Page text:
I tried the once fired brass in my chamber unsized and the bolt was stiff to shut so I will back my die up until they fit good right?
No, backing the die up will not relieve the crush fit.
The explanation is a bit complicated but let's go through it because if you understand the entire concept then it becomes easier to make adjustments to the process.
A new case is undersized by a good amount. By that I mean that the cases are made to fit in any rifle in that particular chamber and they have to be made smaller than the smallest possible chamber out there. There are several ways to measure the amount of expansion. I use a Hornady Headspace gauge
Hornady Lock-N-Load Headspace Gage 5 Bushing Set with Comparator - MidwayUSA
that measures from the case head to a point on the shoulder close to the datum line
This is a set of typical measurements on a 30-06 I have:
New case - 2.040"
Once fired - 2.0485" (no crush fit, neck size only)
Twice fired - 2.050" (no crush fit, neck size only)
3 times fired - 2.051" (slight crush fit, neck size only)
4 times fired - 2.0515" (crush fit, neck size, body size and push the shoulder back)
Now if I push the shoulder back .001" or so for a very slight crush fit then most will call that Partial Full Length Resizing.
The Point is that in order to have 100% consistant case dimensions, you have to fire the case enough to get it fully expanded. Before that, it is in flux unless you size to set the shoulder back to once fired position everytime which in the above example would be pushing the shoulder back .003" everytime.
There is a caveat to this and it will come out in the explanation of die adjustment. The instructions for most Full Length Dies like RCBS say to adjust your die for full length as follows:
1. Raise the ram in the press and adjust the die down until the bottom of the die contacts the shell holder
2. Lower the ram and adjust the die DOWN AN ADDITION 1/8 TO 1/4
What happens when you raise a case up into the dies when it is adjusted to Full Length size is:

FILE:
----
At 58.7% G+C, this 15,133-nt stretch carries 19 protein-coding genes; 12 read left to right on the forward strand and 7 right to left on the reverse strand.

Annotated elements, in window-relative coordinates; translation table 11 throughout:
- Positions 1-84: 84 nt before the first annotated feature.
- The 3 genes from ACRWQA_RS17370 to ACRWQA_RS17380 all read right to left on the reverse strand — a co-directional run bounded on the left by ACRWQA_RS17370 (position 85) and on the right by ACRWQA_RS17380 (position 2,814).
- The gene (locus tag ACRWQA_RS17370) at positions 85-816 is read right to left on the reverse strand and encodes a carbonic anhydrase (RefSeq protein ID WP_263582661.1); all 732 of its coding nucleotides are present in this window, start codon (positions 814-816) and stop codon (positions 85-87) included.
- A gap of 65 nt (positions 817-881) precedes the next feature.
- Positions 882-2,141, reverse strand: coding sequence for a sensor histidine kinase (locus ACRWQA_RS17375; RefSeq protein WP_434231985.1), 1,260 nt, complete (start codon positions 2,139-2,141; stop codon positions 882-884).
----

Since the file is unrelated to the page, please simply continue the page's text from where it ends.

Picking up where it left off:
1. The die first contacts the case at the pressure ring just above the case head
2. When it starts sizing at the pressure ring, it squeezes the case like a balloon and it will PUSH THE SHOULDER FORWARD
3. The die continues sizing more and more of the case body until it die shoulder hits the case shoulder and begins to push it back
You can follow this process without gauges by setting your rifle up on the bench and chambering the case as you go through the sizing process. If you set your die to contact the shell holder and BACKED IT BACK UP about 1/2 to 3/4 turn, that is where the die first starts contacting the pressure ring. The case shoulder will be pushed forward, but in once fired or even twice fired it may not push the shoulder forward enough to cause a crush fit in your chamber. How much it pushes the case shoulder forward will depend upon how much the case body is being squeezed at the pressure ring which will be dependant upon the interior dimension of the die and your chamber.
If you start to get a crush fit at 1/2 turn up, then start adjusting your die down in 1/4 turns, chambering the case after each sizing. You will notice the crush fit get worse and worse. Typically the crush fit will be the worst at the point where the bottom of the die contacts the shell holder. Once you go past that point adjusting the die down (go in very small increments as each small adjustment is moving the die down a few thousanths of an inch at a time), you will get to the point where the die contacts the shoulder, starts to push it back and relieves the crush fit.
It helps to put witness marks on the die (Redding Body Die shown here)
Your rifle is the ultimate gauge. You will work your case the least and get the best case life if you keep the case shoulder in contact or very very close to contact with chamber shoulder.